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Will the oceans be empty of fish by 2048?
I recently watched ‘Seaspiracy’, the popular Netflix documentary which exposes the darker side to the fishing industry and has caused much controversy since its release. The documentary opened up some questions which I had previously not considered.
One of the more dramatic claims made during the film was that, due to fishing, all of the fish in the sea will have disappeared by 2048. To check this fact, we asked 8 experts in fisheries sciences, marine sciences, and ecology ‘Will the oceans be empty of fish by 2048?’. 7 out of 8 answered ‘extremely unlikely’. Many of the experts also included their opinions on how successful ‘Seaspiracy’ was in communicating science and delivering its message about overfishing - here is what we found out…
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Will the oceans be empty of fish by 2048?
Where did the 2048 prediction come from?
Ali Tabrizi, Seaspiracy’s director and narrator, says during the documentary “If current fishing trends continue, we will see virtually empty oceans by the year 2048”. This claim has been echoed across many news articles and blogs since it was made in 2006, but where does it come from?
A scientific paper published in Science by Worm and colleagues in 2006 which looked at the decline of marine populations and species. They found that loss of marine biodiversity has important effects on the ecosystem. In one sentence in the concluding paragraph, they also said that the “current trend is of serious concern because it projects the global collapse of all taxa currently fished by the mid-21st century”.
Why is the 2048 prediction inaccurate?
Dr Michael Melnychuk, an expert in fisheries sciences from Washington University, highlights some of the issues with the 2006 prediction. He says that “The definitions of "collapsed" by the authors are based on catch data, but these do not necessarily reflect abundances of fish populations”. He also points out that the method used by the authors to extrapolate data into the future was not realistic.
Dr Robert Steneck, an expert in oceanography from Maine University, highlights that “three years after the initial publication Worm et al 2009 (also published in Science) pointed out that many fish stocks are rebuilding globally”. Since 2006, the authors have also tried to emphasise the broader conclusions of their findings instead of this prediction.
There have also been numerous scientific publications heavily criticising the 2048 prediction for the reasons highlighted by Dr Melnychuk, but unfortunately this claim has stuck.
Dr Melnychuk highlights a final reason why the 2048 prediction is inaccurate, it “assumes that our hands are tied and these trends will continue indefinitely”.
Does it matter that there are inaccuracies in Seaspiracy?
Seapiracy claimed that oceans will be empty of fish by 2048 even though this prediction has been strongly refuted for over 10 years. Other similarly contentious claims were made throughout the film in order to expose the darker side of the fishing industry and suggest that the only way to save the oceans is to stop fishing altogether.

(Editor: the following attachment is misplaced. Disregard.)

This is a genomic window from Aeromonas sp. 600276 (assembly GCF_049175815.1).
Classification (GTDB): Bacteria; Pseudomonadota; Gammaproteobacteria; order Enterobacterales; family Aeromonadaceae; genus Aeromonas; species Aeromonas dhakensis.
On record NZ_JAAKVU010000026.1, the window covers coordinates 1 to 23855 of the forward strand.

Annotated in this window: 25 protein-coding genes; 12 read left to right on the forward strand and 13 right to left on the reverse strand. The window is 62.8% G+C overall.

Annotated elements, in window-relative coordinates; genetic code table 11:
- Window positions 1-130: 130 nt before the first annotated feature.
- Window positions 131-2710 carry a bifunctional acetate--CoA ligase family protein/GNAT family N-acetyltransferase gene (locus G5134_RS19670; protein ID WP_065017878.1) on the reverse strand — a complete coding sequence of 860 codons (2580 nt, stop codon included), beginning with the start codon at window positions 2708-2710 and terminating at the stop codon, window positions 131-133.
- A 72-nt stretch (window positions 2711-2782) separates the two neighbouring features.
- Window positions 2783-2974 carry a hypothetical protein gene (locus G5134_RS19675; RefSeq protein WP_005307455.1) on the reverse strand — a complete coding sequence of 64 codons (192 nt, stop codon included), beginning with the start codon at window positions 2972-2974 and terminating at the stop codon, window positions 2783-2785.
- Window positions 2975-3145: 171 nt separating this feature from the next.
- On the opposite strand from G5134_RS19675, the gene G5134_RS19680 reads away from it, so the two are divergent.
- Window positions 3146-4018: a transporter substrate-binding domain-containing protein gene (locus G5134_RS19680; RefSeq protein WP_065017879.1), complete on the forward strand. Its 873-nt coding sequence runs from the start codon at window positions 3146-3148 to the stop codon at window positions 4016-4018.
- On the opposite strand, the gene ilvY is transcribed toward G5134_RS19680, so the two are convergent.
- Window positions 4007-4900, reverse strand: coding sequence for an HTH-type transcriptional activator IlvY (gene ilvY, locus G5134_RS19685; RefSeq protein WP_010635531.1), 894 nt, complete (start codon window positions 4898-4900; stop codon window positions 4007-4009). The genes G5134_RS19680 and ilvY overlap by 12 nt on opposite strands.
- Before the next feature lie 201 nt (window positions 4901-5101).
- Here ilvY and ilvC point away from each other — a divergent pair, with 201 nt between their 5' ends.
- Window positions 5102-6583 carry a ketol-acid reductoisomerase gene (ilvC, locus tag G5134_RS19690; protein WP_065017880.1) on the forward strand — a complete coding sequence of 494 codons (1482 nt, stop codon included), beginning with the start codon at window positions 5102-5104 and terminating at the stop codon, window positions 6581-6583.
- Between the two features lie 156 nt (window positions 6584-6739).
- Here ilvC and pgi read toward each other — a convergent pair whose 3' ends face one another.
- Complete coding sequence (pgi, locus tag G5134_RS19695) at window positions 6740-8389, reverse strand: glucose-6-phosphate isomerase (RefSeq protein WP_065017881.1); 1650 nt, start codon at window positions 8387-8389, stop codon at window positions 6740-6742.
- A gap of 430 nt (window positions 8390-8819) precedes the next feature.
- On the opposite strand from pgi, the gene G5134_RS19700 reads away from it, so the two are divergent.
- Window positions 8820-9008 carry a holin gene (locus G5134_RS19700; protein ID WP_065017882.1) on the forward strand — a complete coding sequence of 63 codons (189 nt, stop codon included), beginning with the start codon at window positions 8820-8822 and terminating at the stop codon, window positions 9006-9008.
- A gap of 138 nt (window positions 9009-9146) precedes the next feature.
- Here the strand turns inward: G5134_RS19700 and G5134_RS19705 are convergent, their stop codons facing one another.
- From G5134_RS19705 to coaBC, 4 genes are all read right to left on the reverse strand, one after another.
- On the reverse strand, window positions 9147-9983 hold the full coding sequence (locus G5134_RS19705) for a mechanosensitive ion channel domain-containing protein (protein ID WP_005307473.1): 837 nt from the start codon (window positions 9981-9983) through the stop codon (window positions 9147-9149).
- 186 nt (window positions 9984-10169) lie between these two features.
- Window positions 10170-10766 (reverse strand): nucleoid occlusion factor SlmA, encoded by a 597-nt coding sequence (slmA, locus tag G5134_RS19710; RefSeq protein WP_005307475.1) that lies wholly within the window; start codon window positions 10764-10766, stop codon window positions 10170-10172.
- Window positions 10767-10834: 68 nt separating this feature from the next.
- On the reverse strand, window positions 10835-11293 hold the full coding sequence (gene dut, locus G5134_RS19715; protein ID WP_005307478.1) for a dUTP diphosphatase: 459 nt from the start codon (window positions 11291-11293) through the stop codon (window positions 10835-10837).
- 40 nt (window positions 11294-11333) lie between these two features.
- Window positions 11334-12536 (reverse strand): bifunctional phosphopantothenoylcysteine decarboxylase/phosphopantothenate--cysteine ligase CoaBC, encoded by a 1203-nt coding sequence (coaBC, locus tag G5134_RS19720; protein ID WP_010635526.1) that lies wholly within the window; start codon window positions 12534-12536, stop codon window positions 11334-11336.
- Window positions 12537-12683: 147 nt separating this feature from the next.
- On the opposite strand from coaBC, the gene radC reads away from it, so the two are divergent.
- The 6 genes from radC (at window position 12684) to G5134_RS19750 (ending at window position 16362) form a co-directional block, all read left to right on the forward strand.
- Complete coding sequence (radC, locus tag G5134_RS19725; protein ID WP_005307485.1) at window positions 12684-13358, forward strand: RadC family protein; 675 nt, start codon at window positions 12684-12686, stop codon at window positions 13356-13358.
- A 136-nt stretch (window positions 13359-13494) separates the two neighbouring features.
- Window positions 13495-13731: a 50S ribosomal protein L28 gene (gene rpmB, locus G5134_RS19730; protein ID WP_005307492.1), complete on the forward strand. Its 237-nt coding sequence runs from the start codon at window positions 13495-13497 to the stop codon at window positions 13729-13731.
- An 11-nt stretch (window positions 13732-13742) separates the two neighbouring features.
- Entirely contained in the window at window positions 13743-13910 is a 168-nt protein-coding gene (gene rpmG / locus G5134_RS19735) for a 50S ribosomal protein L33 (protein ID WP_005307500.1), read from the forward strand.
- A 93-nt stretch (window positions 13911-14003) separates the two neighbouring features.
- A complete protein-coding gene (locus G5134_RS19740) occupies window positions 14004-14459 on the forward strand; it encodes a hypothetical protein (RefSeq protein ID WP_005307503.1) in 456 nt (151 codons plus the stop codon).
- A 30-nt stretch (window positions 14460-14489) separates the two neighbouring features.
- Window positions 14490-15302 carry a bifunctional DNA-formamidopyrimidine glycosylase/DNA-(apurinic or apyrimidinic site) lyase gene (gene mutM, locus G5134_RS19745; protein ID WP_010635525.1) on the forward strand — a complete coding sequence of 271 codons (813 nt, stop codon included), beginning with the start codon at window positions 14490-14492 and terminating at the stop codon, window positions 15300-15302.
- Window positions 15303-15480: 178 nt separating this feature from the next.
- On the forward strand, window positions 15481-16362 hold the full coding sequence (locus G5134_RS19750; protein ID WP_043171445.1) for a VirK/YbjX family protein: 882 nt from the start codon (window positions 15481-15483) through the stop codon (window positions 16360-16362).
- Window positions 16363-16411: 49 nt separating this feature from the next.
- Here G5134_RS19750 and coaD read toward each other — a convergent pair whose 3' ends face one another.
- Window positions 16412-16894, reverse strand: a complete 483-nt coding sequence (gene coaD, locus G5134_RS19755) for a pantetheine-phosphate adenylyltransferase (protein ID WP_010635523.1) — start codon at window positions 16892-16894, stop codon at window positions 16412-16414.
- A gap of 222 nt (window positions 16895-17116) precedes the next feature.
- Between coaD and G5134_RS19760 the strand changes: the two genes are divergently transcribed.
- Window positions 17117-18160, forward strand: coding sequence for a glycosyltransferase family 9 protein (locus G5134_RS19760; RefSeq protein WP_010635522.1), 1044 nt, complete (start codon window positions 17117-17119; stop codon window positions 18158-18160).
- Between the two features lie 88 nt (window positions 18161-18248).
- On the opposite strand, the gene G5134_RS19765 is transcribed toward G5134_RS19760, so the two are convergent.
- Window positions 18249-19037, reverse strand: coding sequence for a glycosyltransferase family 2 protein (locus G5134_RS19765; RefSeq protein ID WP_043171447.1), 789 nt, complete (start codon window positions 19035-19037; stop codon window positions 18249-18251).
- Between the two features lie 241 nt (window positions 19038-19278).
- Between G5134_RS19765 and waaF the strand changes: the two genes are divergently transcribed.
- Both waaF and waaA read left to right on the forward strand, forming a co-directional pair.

Some of the experts believe that this overly negative image of the fishing industry could do more harm than good to the oceans. Dr Alec Christie, an expert in marine biology from the University of Cambridge, says “the way this movie used data from scientific papers was a good example of questionable research practices - cherry-picking and unjustifiable and opaquely extrapolating data beyond the bounds of the study.”
Dr Holden Harris, an expert in Fisheries Sciences from Florida University, adds that Seaspiracy omitted some of the achievements in sustainable fishing, “The convenient oversite of not including the many, many success stories of good management guided by science and community (e.g., U.S. fisheries) provides an extremist view of the issue.I also personally know some of the interviewees in the film, who have spent their life work in ocean conservation, and do not deserve the false light cast on to them. This is not how progress is made.”
However, not all the experts agreed that the inaccuracies of Seaspiracy means it does more harm than good. Dr Simon Allen, an expert in marine science from Bristol University points out that “At the end of the day, love it or loathe it, Seaspiracy has got some tongues wagging and people asking questions.”
Is overfishing an issue?
All the experts agreed with one claim made by Seaspiracy: overfishing is a serious issue. Dr Harris says “Today, it's likely that 1/3 of the world's fish stocks worldwide are overexploited or depleted. This is certainly an issue that deserves widespread concern.” Dr Allen adds that “Overfishing is still the biggest problem on the global high seas”
Dr Christie’s concluding opinion on Seaspiracy is that “we all agree that its message of the ecological harm of industrial fisheries is a major urgent issue, but we need to present facts not fiction and unite, build consensus, and use rational arguments to convince people to change.”
It is unlikely that the oceans will be empty of fish by 2048. Although experts disagreed on the effectiveness of the Seaspiracy documentary to help protect the oceans, they all agreed that overfishing is a major issue.
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